They wanted our crackers, too. And with all that grass.....dern hungry varmints.

A small creek that feeds in to Taylor's Creek....we ate our lunch here. Levi had to explore...got soaked and covered in mud wading and digging around.

Little hands growing up fast.

Toothache grass (Ctenium aromaticum). So named because of agents that help numb the mouth when chewed (it's never worked for me, however). This species is endemic to moist pine savannas and bogs....which means it occurs in the same neighborhood with.....

Hooded pitcher plants (Sarracenia minor). Listed as threatened in Florida, but "unusual" in Georgia. These perennial forbs are carnivorous and are found in bogs and wet woods. Like so many other things associated with the longleaf ecosystem, changing land-use patterns and fire suppression has done a number on pitcher plant abundance. Luckily, because of regular fire and good ecological management, Ft. Stewart contains a good many pitcher plant bogs.

Molly took this one shot, and it's better than the 15 I took.

Wednesday, February 4, 2009

Tax Time Tip

I've electronically filed for the last several years with TurboTax and certainly have been happy with the results/service - Our return this year was a little more complicated than in previous years so, rather than do the usual free federal return program (which of course is not truly free when you add on a state filing) I really wanted one of the more 'deluxe' packages that helps you out more...
For TurboTax that would equate to: a $30 federal filing fee + $35 for state = $65 yikes!...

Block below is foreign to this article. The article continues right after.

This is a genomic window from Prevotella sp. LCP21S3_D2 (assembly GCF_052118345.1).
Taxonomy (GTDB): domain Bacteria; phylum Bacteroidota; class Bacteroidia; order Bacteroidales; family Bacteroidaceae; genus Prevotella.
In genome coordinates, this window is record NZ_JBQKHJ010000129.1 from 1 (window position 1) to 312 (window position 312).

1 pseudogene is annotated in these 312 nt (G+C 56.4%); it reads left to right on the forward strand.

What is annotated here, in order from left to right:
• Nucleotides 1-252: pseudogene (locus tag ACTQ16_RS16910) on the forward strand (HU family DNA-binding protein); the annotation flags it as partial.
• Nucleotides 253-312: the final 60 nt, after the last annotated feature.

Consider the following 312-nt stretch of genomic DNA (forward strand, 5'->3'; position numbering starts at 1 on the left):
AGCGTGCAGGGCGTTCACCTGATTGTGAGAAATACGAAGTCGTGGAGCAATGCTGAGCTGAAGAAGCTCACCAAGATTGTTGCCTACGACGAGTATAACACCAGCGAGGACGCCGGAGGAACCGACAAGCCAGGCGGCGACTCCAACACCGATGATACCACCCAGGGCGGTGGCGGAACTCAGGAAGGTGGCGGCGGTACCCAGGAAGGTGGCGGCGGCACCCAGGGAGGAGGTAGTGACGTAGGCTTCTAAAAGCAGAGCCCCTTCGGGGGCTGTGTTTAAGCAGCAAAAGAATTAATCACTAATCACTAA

Okay, so I go check out H&R Block: $40 federal + $30 state = $70! even worse (I am a true cheapskate! no way am I paying that!)
A few google searches later and I find a raving review for TaxACT.com - supposedly as good as the afore mentioned companies at a price I can't resist = $16.95 for the 'Ultimate' fed+state package. So, after 4+ hours of the hell that is tax time, it is over & I am done. And I have to say, after using TurboTax for years, this was just as good & even better considering the price. Check it out.

Monday, February 2, 2009


What's up with us? Joe spent all of last week in south Alabama taking a course given by the Longleaf Alliance - they are an organization that: promotes regenerating, restoring and managing longleaf pine. He came back with a wealth of information.
Levi & I held down the homeplace: we did some major mud pie making, tidied up the house, soaked in some sunshine & raindrops, bagged pinestraw, planted a bed of lettuce & onions, had some splashy bathtime together, and read Goose & Duck 100+ times!